My cousin had his document notarized by a lawyer. Eventually, this document was used in a proceeding. The other party pointed out in the trial that the lawyer who notarized the document was not commissioned and that he had no authority to do such act; hence, my cousin actually failed to make the document a public one. Whether its allegation is true, I want to know if we can have the lawyer notarizing the document administratively liable, in any case.
The fact that the lawyer acted beyond what he was authorized to, it is safe to assume that he may be held administratively liable for malpractice and misrepresenting himself to your cousin.
Not all lawyers are automatically imbued with the authority to administer oaths or notarize documents. A commission for that purpose is granted and the same is bound by jurisdiction and time.
To be precise, the case of Flora C. Mariano vs. Atty. Anselmo Echavez (A.C. No. 10373, May 31, 2016), penned by Associate Justice Diosdado Peralta is instructive:
“Time and again, this court has stressed that notarization is not an empty, meaningless and routine act. It is invested with substantive public interest that only those who are qualified or authorized may act as notaries public. It must be emphasized that the act of notarization by a notary public converts a private document into a public document making that document admissible in evidence without further proof of authenticity. A notarial document is by law entitled to full faith and credit upon its face, and for this reason, notaries public must observe with utmost care the basic requirements in the performance of their duties.” [Emphasis supplied, citations omitted.]
In the same case, it was discussed:
“In a number of cases, the court has subjected lawyers to disciplinary action for notarizing documents outside their territorial jurisdiction or with an expired commission. In the case of Nunga v. Viray, a lawyer was suspended by the court for three (3) years for notarizing an instrument without a commission. In Zoreta v. Simpliciano, the respondent was also suspended from the practice of law for a period of two (2) years and was permanently barred from being commissioned as a notary public for notarizing several documents after the expiration of his commission. In the more recent case of Laquindanum v. Quintana, the court suspended a lawyer for six (6) months and was disqualified from being commissioned as notary public for a period of two (2) years because he notarized documents outside the area of his commission, and with an expired commission.” [Emphasis supplied, citations omitted.]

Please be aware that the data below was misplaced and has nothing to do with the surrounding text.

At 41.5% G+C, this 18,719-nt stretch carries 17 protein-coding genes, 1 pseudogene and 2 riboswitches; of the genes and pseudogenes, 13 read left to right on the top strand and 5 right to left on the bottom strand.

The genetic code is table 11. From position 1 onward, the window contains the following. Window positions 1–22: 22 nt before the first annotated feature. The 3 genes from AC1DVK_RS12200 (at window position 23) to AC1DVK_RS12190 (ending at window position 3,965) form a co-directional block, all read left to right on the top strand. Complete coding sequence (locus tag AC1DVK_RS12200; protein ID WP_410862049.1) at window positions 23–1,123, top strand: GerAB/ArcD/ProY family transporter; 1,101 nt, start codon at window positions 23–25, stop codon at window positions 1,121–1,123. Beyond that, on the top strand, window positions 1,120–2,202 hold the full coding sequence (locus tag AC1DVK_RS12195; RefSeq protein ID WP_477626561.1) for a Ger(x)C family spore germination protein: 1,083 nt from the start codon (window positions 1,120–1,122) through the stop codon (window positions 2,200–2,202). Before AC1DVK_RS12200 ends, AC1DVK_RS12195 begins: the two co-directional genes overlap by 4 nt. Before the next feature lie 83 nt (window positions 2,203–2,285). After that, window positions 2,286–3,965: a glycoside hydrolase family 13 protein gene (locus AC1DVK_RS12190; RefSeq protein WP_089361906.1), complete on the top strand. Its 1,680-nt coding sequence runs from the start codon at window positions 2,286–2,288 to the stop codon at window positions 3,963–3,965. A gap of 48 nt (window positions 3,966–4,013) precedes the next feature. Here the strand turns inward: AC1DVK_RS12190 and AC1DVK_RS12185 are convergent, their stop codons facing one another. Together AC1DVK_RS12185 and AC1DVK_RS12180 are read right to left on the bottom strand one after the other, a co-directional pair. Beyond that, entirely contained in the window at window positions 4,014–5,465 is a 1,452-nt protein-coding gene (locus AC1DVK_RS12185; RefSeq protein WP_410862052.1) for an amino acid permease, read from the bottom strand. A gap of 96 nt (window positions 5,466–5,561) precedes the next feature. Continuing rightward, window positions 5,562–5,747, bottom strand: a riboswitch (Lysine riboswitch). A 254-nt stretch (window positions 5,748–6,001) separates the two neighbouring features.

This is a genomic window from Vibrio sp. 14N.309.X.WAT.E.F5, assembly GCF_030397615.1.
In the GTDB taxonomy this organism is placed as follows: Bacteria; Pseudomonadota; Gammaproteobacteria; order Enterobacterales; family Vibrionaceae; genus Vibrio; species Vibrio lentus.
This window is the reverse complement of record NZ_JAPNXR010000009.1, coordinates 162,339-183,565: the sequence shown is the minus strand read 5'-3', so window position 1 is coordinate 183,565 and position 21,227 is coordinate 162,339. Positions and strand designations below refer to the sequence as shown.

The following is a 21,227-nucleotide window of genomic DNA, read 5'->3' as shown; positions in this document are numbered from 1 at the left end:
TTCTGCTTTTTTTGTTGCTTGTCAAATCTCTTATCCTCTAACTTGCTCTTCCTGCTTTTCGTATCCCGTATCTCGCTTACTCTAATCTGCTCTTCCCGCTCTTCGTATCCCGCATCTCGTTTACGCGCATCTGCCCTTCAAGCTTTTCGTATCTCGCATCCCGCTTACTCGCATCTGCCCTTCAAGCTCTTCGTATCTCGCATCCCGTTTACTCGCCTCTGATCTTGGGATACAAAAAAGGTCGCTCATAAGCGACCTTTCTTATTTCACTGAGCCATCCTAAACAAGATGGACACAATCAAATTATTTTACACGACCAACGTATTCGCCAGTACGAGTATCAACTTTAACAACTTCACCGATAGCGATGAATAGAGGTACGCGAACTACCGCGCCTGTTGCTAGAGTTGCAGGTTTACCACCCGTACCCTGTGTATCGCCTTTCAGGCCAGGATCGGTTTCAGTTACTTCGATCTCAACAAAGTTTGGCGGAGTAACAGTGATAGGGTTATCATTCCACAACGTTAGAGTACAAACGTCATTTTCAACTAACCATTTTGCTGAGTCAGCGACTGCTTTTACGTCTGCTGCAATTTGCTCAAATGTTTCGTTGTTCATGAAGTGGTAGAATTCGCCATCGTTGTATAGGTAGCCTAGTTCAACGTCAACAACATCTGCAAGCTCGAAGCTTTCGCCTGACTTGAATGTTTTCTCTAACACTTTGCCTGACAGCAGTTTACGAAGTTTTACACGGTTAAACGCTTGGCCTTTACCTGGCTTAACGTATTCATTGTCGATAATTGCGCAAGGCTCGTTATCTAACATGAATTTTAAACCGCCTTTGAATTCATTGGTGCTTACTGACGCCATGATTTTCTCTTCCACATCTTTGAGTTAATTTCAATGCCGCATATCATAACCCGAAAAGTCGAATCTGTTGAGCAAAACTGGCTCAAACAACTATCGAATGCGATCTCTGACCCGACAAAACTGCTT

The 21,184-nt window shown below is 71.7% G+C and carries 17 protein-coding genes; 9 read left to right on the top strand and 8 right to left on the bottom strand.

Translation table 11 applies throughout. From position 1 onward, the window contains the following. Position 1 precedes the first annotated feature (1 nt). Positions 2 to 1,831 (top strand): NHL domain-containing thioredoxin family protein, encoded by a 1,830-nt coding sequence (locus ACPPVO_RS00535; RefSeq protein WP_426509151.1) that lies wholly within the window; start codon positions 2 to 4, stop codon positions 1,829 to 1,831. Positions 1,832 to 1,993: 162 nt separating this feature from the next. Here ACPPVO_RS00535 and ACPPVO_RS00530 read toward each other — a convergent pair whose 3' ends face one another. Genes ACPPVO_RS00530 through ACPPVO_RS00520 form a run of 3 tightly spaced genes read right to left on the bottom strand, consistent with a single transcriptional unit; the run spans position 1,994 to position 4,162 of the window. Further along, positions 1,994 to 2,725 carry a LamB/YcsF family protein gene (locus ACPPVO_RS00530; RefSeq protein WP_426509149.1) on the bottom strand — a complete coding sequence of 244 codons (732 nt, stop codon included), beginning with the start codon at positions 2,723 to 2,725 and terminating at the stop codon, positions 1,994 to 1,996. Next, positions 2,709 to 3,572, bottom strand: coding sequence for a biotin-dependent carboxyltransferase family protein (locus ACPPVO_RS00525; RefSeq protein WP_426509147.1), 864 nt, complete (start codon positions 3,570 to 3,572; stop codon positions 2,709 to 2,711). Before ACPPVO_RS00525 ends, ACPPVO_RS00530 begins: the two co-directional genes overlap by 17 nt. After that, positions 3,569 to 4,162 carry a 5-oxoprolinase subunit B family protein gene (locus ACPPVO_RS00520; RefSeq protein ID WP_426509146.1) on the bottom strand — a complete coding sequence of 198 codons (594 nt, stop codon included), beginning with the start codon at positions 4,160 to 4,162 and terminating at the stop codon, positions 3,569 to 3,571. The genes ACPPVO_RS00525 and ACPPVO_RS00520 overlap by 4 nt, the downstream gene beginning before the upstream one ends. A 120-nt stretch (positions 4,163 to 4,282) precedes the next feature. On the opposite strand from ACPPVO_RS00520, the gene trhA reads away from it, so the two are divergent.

Evidently, if it would be proven that the lawyer who notarized the document of your cousin was not actually commissioned to do such act at the time, such will be construed as malpractice and he may accordingly be penalized by the Supreme Court. The penalty can even include barring the lawyer for ever being commissioned as a notary public, which was ultimately the decision in the above-cited case.
Again, we find it necessary to mention that this opinion is solely based on the facts you have narrated and our appreciation of the same. The opinion may vary when the facts are changed or elaborated.
We hope that we were able to enlighten you on the matter.
Editor’s note: Dear PAO is a daily column of the Public Attorney’s Office. Questions for Chief Acosta may be sent to firstname.lastname@example.org